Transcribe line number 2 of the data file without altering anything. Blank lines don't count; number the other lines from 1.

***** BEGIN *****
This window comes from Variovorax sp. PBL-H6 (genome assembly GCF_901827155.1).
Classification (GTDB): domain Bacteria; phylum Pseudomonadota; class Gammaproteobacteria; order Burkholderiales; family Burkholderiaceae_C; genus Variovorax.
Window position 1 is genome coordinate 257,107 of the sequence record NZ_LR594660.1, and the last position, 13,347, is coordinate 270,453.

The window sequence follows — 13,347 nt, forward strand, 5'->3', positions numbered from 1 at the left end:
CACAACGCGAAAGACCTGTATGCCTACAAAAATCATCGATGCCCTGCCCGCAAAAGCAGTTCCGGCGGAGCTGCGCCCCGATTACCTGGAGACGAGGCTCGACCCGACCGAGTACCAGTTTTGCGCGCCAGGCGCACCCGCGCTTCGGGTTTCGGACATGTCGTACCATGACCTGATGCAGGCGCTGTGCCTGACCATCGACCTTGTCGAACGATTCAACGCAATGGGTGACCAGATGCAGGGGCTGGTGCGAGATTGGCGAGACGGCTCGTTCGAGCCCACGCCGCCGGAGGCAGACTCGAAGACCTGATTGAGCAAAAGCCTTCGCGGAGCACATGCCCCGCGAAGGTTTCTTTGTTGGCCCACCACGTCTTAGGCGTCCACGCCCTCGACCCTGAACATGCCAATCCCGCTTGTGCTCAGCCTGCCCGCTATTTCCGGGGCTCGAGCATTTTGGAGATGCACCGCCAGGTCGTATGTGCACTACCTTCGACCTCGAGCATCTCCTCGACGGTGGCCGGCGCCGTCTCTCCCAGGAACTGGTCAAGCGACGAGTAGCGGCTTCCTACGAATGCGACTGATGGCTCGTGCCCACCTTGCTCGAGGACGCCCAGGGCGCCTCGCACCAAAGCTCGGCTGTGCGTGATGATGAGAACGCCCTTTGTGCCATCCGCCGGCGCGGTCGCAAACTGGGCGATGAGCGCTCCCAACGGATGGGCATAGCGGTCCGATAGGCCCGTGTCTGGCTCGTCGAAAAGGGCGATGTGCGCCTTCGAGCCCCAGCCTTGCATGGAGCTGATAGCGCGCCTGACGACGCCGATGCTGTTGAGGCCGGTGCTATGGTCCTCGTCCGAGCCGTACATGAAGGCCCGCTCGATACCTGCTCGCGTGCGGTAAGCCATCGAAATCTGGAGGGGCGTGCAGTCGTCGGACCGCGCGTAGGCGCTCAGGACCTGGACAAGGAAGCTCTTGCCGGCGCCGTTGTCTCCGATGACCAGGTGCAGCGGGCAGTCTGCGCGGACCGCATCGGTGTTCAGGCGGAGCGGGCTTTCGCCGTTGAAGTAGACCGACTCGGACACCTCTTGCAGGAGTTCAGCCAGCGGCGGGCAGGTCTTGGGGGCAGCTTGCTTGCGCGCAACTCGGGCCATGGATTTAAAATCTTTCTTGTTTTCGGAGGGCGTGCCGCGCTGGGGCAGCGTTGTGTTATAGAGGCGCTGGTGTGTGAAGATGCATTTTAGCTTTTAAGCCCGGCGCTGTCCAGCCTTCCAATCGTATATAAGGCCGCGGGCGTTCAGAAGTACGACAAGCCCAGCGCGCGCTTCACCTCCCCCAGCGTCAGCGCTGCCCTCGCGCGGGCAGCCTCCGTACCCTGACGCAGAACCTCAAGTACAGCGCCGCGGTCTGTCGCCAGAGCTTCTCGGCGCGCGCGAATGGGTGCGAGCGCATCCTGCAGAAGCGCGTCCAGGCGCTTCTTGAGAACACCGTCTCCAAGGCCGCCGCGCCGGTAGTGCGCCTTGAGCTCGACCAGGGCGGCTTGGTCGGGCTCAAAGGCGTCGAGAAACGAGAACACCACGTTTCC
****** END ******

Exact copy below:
Classification (GTDB): domain Bacteria; phylum Pseudomonadota; class Gammaproteobacteria; order Burkholderiales; family Burkholderiaceae_C; genus Variovorax.